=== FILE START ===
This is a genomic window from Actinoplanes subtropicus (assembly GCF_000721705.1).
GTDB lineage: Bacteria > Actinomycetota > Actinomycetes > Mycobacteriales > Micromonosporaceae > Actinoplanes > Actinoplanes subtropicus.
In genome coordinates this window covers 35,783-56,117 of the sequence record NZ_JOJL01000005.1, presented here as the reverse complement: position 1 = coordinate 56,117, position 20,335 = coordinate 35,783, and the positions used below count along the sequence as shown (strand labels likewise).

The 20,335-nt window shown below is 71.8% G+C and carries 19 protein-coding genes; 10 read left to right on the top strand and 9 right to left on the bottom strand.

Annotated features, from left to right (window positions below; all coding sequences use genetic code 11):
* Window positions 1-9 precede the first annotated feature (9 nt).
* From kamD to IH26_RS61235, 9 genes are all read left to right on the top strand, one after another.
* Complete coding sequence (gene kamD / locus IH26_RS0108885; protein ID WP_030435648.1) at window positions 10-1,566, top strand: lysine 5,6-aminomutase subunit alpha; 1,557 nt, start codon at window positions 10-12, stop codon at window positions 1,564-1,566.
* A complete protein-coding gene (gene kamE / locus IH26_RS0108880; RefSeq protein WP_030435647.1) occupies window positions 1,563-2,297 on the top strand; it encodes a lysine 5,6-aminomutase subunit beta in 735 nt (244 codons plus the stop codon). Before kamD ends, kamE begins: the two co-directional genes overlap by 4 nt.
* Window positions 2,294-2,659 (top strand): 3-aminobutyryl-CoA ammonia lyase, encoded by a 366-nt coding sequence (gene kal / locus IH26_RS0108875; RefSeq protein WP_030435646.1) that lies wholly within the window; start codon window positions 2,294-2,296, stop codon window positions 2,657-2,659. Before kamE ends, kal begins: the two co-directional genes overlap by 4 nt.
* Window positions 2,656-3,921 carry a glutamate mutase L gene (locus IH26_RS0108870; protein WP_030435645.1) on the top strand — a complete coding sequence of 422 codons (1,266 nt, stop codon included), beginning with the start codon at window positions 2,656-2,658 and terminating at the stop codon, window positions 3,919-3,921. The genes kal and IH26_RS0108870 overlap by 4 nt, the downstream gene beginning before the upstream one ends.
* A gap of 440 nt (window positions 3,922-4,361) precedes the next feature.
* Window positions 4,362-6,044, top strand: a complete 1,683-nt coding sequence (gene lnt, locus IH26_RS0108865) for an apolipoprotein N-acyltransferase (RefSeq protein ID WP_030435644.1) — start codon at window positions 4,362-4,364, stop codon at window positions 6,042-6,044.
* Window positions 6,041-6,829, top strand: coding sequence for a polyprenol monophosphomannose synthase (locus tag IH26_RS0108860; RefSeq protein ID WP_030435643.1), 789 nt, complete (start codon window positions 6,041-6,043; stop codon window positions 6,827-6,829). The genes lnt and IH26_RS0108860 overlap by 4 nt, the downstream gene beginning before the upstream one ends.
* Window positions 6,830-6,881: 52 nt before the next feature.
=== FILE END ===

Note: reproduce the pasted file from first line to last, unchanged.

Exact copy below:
This is a genomic window from Actinoplanes subtropicus (assembly GCF_000721705.1).
GTDB lineage: Bacteria > Actinomycetota > Actinomycetes > Mycobacteriales > Micromonosporaceae > Actinoplanes > Actinoplanes subtropicus.
In genome coordinates this window covers 35,783-56,117 of the sequence record NZ_JOJL01000005.1, presented here as the reverse complement: position 1 = coordinate 56,117, position 20,335 = coordinate 35,783, and the positions used below count along the sequence as shown (strand labels likewise).

The 20,335-nt window shown below is 71.8% G+C and carries 19 protein-coding genes; 10 read left to right on the top strand and 9 right to left on the bottom strand.

Annotated features, from left to right (window positions below; all coding sequences use genetic code 11):
* Window positions 1-9 precede the first annotated feature (9 nt).
* From kamD to IH26_RS61235, 9 genes are all read left to right on the top strand, one after another.
* Complete coding sequence (gene kamD / locus IH26_RS0108885; protein ID WP_030435648.1) at window positions 10-1,566, top strand: lysine 5,6-aminomutase subunit alpha; 1,557 nt, start codon at window positions 10-12, stop codon at window positions 1,564-1,566.
* A complete protein-coding gene (gene kamE / locus IH26_RS0108880; RefSeq protein WP_030435647.1) occupies window positions 1,563-2,297 on the top strand; it encodes a lysine 5,6-aminomutase subunit beta in 735 nt (244 codons plus the stop codon). Before kamD ends, kamE begins: the two co-directional genes overlap by 4 nt.
* Window positions 2,294-2,659 (top strand): 3-aminobutyryl-CoA ammonia lyase, encoded by a 366-nt coding sequence (gene kal / locus IH26_RS0108875; RefSeq protein WP_030435646.1) that lies wholly within the window; start codon window positions 2,294-2,296, stop codon window positions 2,657-2,659. Before kamE ends, kal begins: the two co-directional genes overlap by 4 nt.
* Window positions 2,656-3,921 carry a glutamate mutase L gene (locus IH26_RS0108870; protein WP_030435645.1) on the top strand — a complete coding sequence of 422 codons (1,266 nt, stop codon included), beginning with the start codon at window positions 2,656-2,658 and terminating at the stop codon, window positions 3,919-3,921. The genes kal and IH26_RS0108870 overlap by 4 nt, the downstream gene beginning before the upstream one ends.
* A gap of 440 nt (window positions 3,922-4,361) precedes the next feature.
* Window positions 4,362-6,044, top strand: a complete 1,683-nt coding sequence (gene lnt, locus IH26_RS0108865) for an apolipoprotein N-acyltransferase (RefSeq protein ID WP_030435644.1) — start codon at window positions 4,362-4,364, stop codon at window positions 6,042-6,044.
* Window positions 6,041-6,829, top strand: coding sequence for a polyprenol monophosphomannose synthase (locus tag IH26_RS0108860; RefSeq protein ID WP_030435643.1), 789 nt, complete (start codon window positions 6,041-6,043; stop codon window positions 6,827-6,829). The genes lnt and IH26_RS0108860 overlap by 4 nt, the downstream gene beginning before the upstream one ends.
* Window positions 6,830-6,881: 52 nt before the next feature.